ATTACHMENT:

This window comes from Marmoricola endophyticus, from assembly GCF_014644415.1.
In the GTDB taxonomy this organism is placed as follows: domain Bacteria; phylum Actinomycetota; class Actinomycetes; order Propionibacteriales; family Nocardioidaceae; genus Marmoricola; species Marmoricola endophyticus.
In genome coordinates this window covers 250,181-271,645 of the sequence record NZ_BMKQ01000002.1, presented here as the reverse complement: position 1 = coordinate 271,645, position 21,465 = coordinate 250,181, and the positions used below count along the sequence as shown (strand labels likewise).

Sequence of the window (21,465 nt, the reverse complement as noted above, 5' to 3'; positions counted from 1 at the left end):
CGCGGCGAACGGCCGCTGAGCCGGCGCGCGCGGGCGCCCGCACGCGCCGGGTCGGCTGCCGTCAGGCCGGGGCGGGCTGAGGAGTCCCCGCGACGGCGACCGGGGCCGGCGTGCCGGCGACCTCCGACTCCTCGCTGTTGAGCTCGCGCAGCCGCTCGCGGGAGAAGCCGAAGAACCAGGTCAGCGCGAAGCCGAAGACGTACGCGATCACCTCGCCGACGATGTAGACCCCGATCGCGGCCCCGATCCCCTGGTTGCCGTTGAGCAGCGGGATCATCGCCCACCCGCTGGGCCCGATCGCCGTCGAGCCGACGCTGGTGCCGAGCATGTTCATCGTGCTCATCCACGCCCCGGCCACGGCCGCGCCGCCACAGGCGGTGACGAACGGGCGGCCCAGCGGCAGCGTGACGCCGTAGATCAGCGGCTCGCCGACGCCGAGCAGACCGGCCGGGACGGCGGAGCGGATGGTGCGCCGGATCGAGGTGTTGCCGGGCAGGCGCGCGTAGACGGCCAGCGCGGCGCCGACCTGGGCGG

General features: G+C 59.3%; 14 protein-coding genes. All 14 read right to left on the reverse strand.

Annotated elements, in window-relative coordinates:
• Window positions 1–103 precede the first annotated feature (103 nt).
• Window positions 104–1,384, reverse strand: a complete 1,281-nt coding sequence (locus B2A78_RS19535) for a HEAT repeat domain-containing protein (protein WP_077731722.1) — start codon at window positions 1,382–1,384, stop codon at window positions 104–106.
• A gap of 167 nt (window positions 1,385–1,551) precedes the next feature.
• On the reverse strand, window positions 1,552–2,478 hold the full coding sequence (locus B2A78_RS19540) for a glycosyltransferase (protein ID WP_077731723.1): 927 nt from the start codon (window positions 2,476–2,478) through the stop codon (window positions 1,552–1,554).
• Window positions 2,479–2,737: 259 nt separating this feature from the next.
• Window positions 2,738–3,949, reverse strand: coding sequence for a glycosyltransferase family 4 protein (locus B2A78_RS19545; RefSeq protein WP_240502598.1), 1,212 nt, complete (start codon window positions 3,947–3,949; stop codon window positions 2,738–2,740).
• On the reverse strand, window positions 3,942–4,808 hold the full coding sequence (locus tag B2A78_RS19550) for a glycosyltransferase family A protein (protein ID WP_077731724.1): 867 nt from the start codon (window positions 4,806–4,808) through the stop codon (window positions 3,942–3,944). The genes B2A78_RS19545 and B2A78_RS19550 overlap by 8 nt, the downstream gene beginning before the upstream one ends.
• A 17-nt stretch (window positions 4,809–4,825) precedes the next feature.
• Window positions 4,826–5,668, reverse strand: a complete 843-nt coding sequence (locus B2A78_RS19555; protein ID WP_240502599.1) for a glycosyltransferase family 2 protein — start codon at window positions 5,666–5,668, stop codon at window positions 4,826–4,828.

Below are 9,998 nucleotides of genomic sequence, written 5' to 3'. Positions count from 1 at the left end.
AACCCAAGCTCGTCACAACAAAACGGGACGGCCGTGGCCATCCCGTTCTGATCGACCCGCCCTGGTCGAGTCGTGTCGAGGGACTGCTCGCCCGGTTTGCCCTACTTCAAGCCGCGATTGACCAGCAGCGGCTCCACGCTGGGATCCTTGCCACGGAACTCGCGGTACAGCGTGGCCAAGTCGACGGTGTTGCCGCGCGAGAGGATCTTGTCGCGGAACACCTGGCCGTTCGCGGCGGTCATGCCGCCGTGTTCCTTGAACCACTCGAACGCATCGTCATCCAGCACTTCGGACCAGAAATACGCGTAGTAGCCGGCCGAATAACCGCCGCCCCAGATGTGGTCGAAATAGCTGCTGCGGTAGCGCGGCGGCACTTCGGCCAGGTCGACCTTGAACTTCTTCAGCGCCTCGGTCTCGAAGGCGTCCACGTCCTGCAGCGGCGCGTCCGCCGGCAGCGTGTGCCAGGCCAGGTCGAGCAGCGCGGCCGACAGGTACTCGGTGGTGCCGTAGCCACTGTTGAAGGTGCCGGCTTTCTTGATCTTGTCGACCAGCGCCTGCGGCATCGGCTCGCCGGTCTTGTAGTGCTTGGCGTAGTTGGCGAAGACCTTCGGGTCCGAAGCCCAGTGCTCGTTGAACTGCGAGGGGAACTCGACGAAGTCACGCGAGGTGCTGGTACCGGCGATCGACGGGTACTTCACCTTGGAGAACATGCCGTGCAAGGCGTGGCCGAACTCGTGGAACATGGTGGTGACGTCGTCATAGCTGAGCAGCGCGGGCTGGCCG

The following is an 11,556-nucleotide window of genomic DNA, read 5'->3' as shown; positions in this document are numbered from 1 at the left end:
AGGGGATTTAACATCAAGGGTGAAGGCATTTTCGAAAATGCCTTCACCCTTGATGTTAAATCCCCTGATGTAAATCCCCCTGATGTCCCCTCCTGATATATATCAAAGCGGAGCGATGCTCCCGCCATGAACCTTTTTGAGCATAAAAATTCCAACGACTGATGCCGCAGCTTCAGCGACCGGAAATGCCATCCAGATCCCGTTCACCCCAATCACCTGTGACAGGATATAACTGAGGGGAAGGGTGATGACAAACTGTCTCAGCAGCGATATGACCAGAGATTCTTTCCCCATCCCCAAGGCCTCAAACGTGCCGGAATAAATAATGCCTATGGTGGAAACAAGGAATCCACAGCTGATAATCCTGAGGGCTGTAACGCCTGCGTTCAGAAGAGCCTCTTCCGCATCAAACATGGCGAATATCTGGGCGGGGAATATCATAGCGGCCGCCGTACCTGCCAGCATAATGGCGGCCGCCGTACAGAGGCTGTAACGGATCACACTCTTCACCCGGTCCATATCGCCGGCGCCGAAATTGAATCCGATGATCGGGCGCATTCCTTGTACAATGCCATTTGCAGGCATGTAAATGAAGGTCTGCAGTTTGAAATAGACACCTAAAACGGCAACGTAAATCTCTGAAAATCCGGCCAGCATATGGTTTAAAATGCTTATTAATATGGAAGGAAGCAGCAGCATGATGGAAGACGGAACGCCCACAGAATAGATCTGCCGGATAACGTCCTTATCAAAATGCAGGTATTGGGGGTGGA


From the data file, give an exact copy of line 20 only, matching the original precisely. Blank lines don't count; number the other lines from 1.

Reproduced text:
AGGGGATTTAACATCAAGGGTGAAGGCATTTTCGAAAATGCCTTCACCCTTGATGTTAAATCCCCTGATGTAAATCCCCCTGATGTCCCCTCCTGATATATATCAAAGCGGAGCGATGCTCCCGCCATGAACCTTTTTGAGCATAAAAATTCCAACGACTGATGCCGCAGCTTCAGCGACCGGAAATGCCATCCAGATCCCGTTCACCCCAATCACCTGTGACAGGATATAACTGAGGGGAAGGGTGATGACAAACTGTCTCAGCAGCGATATGACCAGAGATTCTTTCCCCATCCCCAAGGCCTCAAACGTGCCGGAATAAATAATGCCTATGGTGGAAACAAGGAATCCACAGCTGATAATCCTGAGGGCTGTAACGCCTGCGTTCAGAAGAGCCTCTTCCGCATCAAACATGGCGAATATCTGGGCGGGGAATATCATAGCGGCCGCCGTACCTGCCAGCATAATGGCGGCCGCCGTACAGAGGCTGTAACGGATCACACTCTTCACCCGGTCCATATCGCCGGCGCCGAAATTGAATCCGATGATCGGGCGCATTCCTTGTACAATGCCATTTGCAGGCATGTAAATGAAGGTCTGCAGTTTGAAATAGACACCTAAAACGGCAACGTAAATCTCTGAAAATCCGGCCAGCATATGGTTTAAAATGCTTATTAATATGGAAGGAAGCAGCAGCATGATGGAAGACGGAACGCCCACAGAATAGATCTGCCGGATAACGTCCTTATCAAAATGCAGGTATTGGGGGTGGA